I advocate proper sexual education in schools for kids (guys and girls). Besides imparting sexual knowledge, the education should be about educating guys to be responsible in sex and how to properly treat women. As for girls, they need to have enough of knowledge to protect themselves from being taken advantage by older males and to protect themselves from being sexually abused.

    Though not a perfect solution, I think this can help to cut down rape cases.

    1. I think it’s really important NEVER to suggest, even for a moment, that women have any responsibility to “have enough knowledge to protect themselves from being taken advantage….” Women should feel free to walk down the street nude, swaying their hips, licking their lips, saying, “Here, sailor!” and know that if, at the very last minute, they say, “Actually, I’m feeling a little uncomfortable – I’d prefer not to fuck.”

      They shouldn’t have to learn to protect themselves.

      (This isn’t to say it wouldn’t be a good idea to learn to, given the realities of the universe, but NONE of the responsibility for avoiding rape rests on women’s shoulders.)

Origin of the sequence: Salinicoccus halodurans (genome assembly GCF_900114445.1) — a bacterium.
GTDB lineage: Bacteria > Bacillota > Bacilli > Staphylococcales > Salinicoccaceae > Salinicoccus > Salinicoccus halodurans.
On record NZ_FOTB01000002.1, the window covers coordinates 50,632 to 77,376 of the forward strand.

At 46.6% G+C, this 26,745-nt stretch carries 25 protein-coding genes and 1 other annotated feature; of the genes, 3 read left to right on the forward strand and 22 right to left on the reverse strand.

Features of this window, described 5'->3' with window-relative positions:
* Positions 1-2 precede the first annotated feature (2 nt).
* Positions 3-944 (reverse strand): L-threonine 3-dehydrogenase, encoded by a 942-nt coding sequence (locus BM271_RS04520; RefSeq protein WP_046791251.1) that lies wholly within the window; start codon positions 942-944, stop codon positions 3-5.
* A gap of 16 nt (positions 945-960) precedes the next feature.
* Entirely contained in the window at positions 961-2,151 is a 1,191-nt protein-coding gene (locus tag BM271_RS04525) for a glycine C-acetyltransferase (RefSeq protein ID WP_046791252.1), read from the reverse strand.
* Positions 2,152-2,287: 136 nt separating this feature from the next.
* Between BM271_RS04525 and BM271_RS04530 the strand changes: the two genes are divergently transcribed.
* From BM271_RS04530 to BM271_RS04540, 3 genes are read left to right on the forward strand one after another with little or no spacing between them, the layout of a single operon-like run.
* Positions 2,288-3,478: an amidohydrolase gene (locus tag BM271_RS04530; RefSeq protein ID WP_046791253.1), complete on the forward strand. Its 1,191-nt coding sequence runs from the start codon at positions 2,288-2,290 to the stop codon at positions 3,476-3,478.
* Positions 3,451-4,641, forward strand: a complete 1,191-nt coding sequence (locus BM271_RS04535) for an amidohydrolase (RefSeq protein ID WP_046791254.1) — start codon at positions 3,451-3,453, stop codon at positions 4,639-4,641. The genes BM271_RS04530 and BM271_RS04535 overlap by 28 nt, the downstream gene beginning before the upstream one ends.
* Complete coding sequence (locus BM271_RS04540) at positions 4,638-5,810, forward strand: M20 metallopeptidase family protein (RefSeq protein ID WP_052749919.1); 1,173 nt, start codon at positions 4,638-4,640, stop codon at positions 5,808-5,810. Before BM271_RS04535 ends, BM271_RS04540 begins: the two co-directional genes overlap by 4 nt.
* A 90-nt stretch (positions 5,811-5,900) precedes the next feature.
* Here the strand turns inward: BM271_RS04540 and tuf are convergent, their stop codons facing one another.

2. Really enjoyed reading both the article and your post. May I just note that it’s not a rape happens every 6.2 minutes but one gets REPORTED every 6.2 minutes. And we all know how widely under-reported rapes are, for fear of judgement from society maybe?

    As for what I’ve done in the last year against rape? Not much I guess, except a walk with a friend whose sister had been raped, to bring awareness to violence against women.

    As a woman, I agree with you that women should never have to justify themselves in the face of rape. They are the victim, they don’t carry any of the blame. However, as a mother of a teen aged daughter, I’m sure you will understand I try to teach my daughter some sort of preventive measures…

    1. And though I don’t have time now to explore why I feel uncomfortable with the idea, I do tend to agree with you that if society as a whole didn’t get anything from this pandemic, rape would have ceased long ago… Now to find a way to have society react…